The recent launch of the Athy Tourist Boat “Freedom on the Water” drew a small crowd of spectators to the site of what was once Athy’s busy river harbour. The harbour was developed some years after the Grand Canal was extended to the south Kildare town in 1792 and after the filling in of the mill race which served the mill adjoining White’s Castle. ‘Rotten Row’ was the name given to the passageway which ran from the town end of Preston’s Gate at the side of the church located in the Market Square down towards the River Barrow. Just behind where the Courthouse is now located were to be found the saw pits where timbers brought to Athy by canal boat were cut and shaped to order. The contours of the river harbour where boats bringing freight from Dublin and the port of Waterford berthed are barely discernible today. The harbour walls are hidden by spoil dumped there in the 1920s during the Barrow drainage scheme.
The nearby public space once known as Market Square and later renamed after Emily, wife of the Duke of Leinster and mother of Lord Edward Fitzgerald, is a wonderful addition to the linear streetscape of the town which is a throwback to its Anglo Norman foundation. There is not a finer public space in any other town in the county of Kildare. The juxtaposition of Town Hall, Courthouse and White’s Castle gives a wonderful streetscape composition, with the Castle standing sentinel like over the late 18th century Crom a Boo bridge.
The Tourist Boat represents another element in the Regeneration Plan recently announced for the town and hopefully it will complement other tourist related activities in the South Kildare area. Now that Kildare county is part of the Ireland’s Ancient East tourism programme the time is right for Athy to press its claims, as a town replete with history, to be an interesting place to visit. The Tourist boat offering trips on the River Barrow will complement the attraction of the Heritage Centre-Museum which coincidentally during the week received a huge boost with the award of full museum status. Interesting to note that the only two other museums to be similarly awarded this year were Fota House in Cork and the Louth County Museum in Dundalk.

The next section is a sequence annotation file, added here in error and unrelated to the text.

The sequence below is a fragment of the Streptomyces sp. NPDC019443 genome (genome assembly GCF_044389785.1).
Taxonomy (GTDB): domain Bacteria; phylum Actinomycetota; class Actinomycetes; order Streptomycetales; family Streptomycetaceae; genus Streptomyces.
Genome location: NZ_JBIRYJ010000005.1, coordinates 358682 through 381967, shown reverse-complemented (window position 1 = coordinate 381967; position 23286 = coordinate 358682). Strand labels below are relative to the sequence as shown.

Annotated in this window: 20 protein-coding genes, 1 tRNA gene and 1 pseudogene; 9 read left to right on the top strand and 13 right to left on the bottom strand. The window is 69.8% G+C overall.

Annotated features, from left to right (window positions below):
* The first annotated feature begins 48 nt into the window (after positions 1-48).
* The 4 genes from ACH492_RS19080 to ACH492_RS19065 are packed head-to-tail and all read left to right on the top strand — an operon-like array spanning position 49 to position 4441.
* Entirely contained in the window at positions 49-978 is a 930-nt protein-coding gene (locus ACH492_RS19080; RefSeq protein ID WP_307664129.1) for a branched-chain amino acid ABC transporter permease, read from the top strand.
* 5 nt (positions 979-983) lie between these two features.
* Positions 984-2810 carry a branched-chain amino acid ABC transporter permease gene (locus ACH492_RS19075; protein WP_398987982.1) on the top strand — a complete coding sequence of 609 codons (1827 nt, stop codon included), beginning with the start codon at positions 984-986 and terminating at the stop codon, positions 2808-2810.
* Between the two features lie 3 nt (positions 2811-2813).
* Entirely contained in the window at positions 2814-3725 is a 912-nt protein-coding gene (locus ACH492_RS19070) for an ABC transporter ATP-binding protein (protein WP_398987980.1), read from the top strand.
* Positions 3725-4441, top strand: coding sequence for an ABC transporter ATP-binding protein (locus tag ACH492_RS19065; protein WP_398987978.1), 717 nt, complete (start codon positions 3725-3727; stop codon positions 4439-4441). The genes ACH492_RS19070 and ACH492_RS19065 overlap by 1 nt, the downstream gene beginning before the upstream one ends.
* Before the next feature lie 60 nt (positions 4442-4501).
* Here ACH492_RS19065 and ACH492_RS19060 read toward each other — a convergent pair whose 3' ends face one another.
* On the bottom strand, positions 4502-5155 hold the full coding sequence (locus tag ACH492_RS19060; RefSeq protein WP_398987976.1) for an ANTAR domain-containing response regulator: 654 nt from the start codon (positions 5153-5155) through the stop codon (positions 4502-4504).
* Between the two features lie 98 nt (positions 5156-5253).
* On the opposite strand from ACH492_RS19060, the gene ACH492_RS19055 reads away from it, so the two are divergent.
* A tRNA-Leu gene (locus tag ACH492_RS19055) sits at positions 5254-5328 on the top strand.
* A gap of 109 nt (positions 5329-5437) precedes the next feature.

The plans for extending the Museum will require the taking over of the entire Town Hall building to accommodate the revamped Shackleton exhibition. This will undoubtedly attract national and international interest which in conjunction with the Shackleton Autumn School will make Athy the most important venue for visitors and others alike interested in Shackleton and Polar exploration.
It has taken just over 30 years to get the Heritage Centre-Museum to the point where it achieved Museum status. Hopefully it won’t take as long to bring what I hope will be another and perhaps the final cog in the local tourist cycle to fruition. I mentioned earlier White’s Castle, that iconic building guarding the bridge of Athy. The bridge and the castle represent Athy not only in the town seal but also in the memory of anyone who was born or lived in the town. The Castle, once a Fitzgerald fortress, is in private ownership but because of its prominent position in the town centre should be in public ownership. My hope is that at some stage in the near future Kildare County Council will acquire White’s Castle and help it to be developed as a Fitzgerald museum to tell the story of the Earls of Kildare and the Dukes of Leinster. Athy would be an appropriate location for such a museum given that the town was always a Fitzgerald town which even now in the 21st century recalls in its street names members of various generations of that family.
The development of Athy’s tourist potential should not be ignored. Two wonderful attractions, the Grand Canal and the River Barrow, have been underused and largely ignored for far too long. Now that we have the tourist boat in the local harbour and nearby the newly accredited museum surely we can look forward with some confidence to developing Athy as a worthy part of the Ireland’s Ancient East experience. Bookings for the boat can be made by phone on (087)433-5350 or log on to www.athyboattours.ie.
The Kevin Barry exhibition curated by University College Dublin will be officially opened in the Heritage Centre-Museum tonight Tuesday at 7.30 p.m. In last week’s Eye on the Past I mentioned the various links Ireland’s best remembered patriot had with Athy and the exhibition will give a unique opportunity to learn more of the young man whose execution in Mountjoy Jail gave us the most famous Irish rebel ballad of this or any other era. The Mayor of County Kildare, Councillor Ivan Keatley, will officially open the exhibition. All are welcome to attend.